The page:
‘The Precious Clay’ exhibition

  • 16 September 2018

The Precious Clay:  Porcelain in Contemporary Art

20 September 2018 to 20 March 2019

Museum of Royal Worcester

 Meadow Arts and the Museum of Royal Worcester present an exhibition exploring contemporary art and porcelain, The Precious Clay. The exhibition examines why and how artists choose to use this legendary material in their practice. With its origins in the Far East and a long global history, porcelain holds rich associations of preciousness, mutability and exoticism: the artists’ work responds to these associations in lively and inventive ways.

With new commissions by Laura White and Emily Speed shown alongside work by artists including Annie Attridge, Barnaby Barford, Bouke de Vries, Céline Berger, Christine Borland, Clare Twomey, Edmund de Waal, Edward Chell, Fernando Casasempere, Jessica Harrison, Leonora Lockhart, Livia Marin, Matteo Nasini, Mona Hatoum, Neil Brownsword, Rachel Kneebone and Rosa Nguyen, plus a special interactive project by Storymine, the exhibition is an opportunity to see the Museum’s newly displayed world-class collection through the eyes and imaginations of contemporary artists.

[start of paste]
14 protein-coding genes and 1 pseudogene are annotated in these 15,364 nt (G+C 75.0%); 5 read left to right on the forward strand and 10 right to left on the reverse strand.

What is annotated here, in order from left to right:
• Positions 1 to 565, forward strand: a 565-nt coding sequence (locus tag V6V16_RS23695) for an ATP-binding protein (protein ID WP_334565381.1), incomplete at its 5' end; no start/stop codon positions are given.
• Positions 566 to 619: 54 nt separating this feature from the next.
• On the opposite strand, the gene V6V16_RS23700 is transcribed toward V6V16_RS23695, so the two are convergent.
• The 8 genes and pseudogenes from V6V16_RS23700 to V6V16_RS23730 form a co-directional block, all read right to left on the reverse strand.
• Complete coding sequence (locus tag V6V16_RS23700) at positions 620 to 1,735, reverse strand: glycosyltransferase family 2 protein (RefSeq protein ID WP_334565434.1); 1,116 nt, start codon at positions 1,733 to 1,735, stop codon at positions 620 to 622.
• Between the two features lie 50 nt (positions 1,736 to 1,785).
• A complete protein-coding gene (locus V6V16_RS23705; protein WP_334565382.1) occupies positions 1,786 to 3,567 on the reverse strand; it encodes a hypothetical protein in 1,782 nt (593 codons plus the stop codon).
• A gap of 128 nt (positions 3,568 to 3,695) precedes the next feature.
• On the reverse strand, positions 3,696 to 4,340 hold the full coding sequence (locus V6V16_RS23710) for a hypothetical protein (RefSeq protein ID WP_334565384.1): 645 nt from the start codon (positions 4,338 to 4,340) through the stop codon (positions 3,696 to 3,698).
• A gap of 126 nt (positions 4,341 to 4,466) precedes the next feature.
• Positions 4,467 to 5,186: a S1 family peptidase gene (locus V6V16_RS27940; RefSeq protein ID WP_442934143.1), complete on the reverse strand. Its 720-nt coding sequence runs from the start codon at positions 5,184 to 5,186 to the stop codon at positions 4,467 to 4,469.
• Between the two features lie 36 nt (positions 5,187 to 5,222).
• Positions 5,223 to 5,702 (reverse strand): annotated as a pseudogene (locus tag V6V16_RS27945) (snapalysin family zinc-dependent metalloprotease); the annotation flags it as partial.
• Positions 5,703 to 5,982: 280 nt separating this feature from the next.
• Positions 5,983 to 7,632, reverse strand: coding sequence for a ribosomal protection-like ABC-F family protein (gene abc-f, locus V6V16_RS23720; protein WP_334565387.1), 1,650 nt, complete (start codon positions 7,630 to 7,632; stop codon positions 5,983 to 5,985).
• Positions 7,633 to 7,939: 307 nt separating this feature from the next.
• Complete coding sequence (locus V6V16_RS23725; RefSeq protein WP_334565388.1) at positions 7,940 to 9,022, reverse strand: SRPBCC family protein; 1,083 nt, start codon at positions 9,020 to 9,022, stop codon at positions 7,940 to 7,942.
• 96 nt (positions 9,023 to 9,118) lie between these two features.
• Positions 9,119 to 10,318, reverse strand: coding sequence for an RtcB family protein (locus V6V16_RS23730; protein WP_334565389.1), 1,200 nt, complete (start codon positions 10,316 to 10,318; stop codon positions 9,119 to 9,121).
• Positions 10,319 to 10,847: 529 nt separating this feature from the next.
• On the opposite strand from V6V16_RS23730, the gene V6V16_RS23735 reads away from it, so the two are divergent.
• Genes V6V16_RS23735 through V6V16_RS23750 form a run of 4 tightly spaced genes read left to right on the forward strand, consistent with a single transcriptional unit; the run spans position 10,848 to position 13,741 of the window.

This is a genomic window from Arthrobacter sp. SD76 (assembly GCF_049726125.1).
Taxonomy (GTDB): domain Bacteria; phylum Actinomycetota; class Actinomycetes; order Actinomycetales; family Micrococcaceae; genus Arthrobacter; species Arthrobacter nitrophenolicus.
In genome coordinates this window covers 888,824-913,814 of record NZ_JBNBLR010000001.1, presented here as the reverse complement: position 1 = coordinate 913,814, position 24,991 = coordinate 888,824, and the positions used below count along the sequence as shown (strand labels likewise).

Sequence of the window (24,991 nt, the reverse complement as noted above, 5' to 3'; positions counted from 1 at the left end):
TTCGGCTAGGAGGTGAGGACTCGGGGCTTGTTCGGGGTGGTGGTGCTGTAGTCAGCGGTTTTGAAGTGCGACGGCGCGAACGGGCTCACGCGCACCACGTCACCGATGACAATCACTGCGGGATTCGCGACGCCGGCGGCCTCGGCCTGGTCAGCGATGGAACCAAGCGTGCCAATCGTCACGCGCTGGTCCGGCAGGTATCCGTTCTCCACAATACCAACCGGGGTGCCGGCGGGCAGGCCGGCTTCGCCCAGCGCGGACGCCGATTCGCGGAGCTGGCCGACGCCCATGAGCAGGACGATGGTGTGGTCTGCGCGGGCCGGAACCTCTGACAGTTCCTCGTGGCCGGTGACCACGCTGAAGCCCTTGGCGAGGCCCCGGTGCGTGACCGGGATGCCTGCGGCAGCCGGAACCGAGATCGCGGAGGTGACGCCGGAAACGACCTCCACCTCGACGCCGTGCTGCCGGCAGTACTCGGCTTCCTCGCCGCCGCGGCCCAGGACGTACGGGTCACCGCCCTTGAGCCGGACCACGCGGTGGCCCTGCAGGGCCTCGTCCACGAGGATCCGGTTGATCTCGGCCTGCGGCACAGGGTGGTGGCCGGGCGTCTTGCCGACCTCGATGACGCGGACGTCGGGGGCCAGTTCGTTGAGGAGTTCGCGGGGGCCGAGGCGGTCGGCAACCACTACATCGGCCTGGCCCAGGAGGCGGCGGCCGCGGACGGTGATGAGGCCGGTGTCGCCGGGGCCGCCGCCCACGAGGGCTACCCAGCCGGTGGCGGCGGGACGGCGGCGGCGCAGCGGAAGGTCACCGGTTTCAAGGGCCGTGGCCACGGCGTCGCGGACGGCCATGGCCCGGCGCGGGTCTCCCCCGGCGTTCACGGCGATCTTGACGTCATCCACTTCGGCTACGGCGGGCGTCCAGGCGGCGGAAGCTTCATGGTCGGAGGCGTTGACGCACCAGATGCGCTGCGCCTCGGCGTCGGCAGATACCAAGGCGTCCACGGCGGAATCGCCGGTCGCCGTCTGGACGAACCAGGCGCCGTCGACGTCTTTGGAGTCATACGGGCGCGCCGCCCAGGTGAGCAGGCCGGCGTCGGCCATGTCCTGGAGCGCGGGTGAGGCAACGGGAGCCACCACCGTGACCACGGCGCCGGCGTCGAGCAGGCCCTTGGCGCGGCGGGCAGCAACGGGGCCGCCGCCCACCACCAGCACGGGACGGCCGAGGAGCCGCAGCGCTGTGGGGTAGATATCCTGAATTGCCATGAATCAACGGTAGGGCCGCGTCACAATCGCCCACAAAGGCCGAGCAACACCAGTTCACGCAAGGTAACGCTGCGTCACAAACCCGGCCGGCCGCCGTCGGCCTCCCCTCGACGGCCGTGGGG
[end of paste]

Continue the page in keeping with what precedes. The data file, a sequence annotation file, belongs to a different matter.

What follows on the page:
Porcelain is a complex substance that requires skill, practice and an intimate making process. Laura White’s newly commissioned piece ‘White Mud’ explores this physicality, through a collection of porcelain objects that occupy and explore their own materiality – exposing the elemental material behaviour of this extraordinary ‘white matter’. Meanwhile, Emily Speed will be responding to the Museum’s globally important collections to create a performance artwork, Hollowware, drawing in the connections to the waterways that supplied materials and distribution networks for the Museum of Royal Worcester factory. Speed’s work is being produced for The Ring, a Canal & River Trust ‘Arts on the Waterways’ project in 2018.

The exhibition also unfolds throughout the Museum, introducing contemporary work into the displays where the newly renovated Museum’s collection is presented to create a conversation between the new and historic objects.

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